Matt & Kim: We want to hit on an instinctual level

Categories: Gimme Songs, Q&A
MattKim_Jonathan.Mannion_063.jpg
Photo by Jonathan Mannion

In Gimme Songs, musician Mark Mallman talks songwriting with his peers and heroes. This week, a conversation with Matt Johnson of Matt & Kim before their performance at Rock the Garden on Saturday.

Matt and Kim have a lot of good karma coming back to them. The indie punk duo have been whipping crowds into wild dance parties since 2004. But at the root of this frenzy is a raw backbeat and constant earworm melodies. Matt and I talked about their pattern based technique in writing, what I've been calling, "happiness anthems."

See also:
Rock the Garden 2014 lineup


Mark Mallman: I've been trying to figure out where songs come from, how they form, and why they work the way they do. What inspires you? How does your process work?

Matt Johnson: It's really all in the computer these days, where it used to be in the practice space. There are basically three elements: a chord structure, a beat, and some sort of melodic hook on top. I'll mess around on the keyboard 'til there's a progression that sounds cool, and then me and Kim will talk about if the vibe is right. With melodies, I could write an infinite amount, but then I walk away for a little bit. Things become a little clearer when I walk back.

Your songs operate on simplicity and repetition. So creation is a matter of creating patterns, stepping away, then returning to see which patterns speak to you?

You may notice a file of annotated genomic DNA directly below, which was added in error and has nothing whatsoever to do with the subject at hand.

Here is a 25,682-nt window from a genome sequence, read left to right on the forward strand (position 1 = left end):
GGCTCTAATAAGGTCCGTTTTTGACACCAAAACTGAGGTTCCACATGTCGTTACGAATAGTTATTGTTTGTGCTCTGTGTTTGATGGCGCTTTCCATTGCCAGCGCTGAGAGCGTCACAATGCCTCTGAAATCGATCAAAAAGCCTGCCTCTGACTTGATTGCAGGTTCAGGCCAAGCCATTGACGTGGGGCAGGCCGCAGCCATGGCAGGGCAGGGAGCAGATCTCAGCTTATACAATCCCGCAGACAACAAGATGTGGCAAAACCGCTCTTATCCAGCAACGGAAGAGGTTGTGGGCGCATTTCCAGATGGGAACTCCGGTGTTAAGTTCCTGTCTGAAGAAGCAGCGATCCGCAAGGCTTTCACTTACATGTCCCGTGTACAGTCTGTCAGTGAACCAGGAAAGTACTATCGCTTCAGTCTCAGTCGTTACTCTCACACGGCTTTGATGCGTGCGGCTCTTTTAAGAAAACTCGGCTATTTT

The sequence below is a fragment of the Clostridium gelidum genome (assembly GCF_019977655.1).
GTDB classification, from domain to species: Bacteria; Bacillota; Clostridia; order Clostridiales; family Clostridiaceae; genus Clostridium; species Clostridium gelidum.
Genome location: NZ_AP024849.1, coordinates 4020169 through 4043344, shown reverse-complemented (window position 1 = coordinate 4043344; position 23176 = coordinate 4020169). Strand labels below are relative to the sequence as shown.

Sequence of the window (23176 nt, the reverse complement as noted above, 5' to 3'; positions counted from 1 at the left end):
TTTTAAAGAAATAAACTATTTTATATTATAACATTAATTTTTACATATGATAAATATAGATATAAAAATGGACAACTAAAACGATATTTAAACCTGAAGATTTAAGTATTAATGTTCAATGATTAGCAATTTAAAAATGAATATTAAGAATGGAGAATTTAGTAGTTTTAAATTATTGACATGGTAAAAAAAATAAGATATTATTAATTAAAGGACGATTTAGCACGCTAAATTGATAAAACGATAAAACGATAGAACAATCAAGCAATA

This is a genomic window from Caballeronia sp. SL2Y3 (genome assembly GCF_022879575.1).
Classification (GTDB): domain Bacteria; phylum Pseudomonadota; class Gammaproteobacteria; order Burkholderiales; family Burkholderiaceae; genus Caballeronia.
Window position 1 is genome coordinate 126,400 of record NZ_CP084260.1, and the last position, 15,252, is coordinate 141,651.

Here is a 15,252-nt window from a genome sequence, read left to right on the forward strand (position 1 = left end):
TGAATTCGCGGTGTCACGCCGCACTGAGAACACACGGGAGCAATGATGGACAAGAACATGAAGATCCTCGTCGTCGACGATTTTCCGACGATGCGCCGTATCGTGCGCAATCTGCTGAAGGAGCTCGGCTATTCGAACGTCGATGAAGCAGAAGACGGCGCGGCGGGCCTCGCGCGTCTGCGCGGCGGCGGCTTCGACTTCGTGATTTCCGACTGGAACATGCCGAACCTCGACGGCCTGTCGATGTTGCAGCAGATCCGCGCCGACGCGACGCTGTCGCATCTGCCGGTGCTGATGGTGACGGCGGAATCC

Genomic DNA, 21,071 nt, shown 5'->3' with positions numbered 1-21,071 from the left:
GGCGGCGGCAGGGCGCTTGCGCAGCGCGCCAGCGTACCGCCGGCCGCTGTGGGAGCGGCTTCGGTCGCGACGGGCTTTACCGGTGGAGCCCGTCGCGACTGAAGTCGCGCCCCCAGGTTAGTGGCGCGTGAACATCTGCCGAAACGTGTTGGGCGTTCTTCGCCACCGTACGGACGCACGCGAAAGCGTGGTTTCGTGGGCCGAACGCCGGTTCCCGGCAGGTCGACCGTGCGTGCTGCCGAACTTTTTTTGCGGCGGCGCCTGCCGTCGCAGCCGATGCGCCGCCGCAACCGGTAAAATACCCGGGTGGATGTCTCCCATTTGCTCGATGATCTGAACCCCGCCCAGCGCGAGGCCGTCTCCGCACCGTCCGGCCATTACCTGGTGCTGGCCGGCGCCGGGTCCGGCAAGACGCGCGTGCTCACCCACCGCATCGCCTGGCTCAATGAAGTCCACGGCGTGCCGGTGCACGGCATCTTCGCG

Yeah, I guess so. The ability to have any option to do anything in the world is kind of intimidating when you start thinking about it. Why is a certain melody the best possible melody? When do you ever know when the right one is? Who knows! Sometimes when your doing it, they all sound great.

Maybe a killer melody is more about commitment and repetition. Say you put three separate but awesome melodies in a row, it doesn't have the same power as one melody repeated three times.

And sometimes loops that feel unfinished, are actually what keep you caught in. It's like the horn loop in the song, "Thrift Shop." Maybe if you'd written that, you'd think "This doesn't even complete itself." But that's kind of what makes you want to hear it happen again ...and again and again!

Our lives are loops. Every day repeats, and our patterns of living, eating, and sleeping are loops. Also, the history of melody, coming from tribal worship music, is repeating patterns over and over as well.

You know, instinctually, as humans, what we probably have liked for who knows how many years is a beat to bob our head to, and a melody which we can hum along to. Everything else is intellectual. But I want what we do, songs and videos too, to hit on this instinctual level.

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2 comments
Jeremy Deysach
Jeremy Deysach

It is so funny when musicians take themselves that seriously

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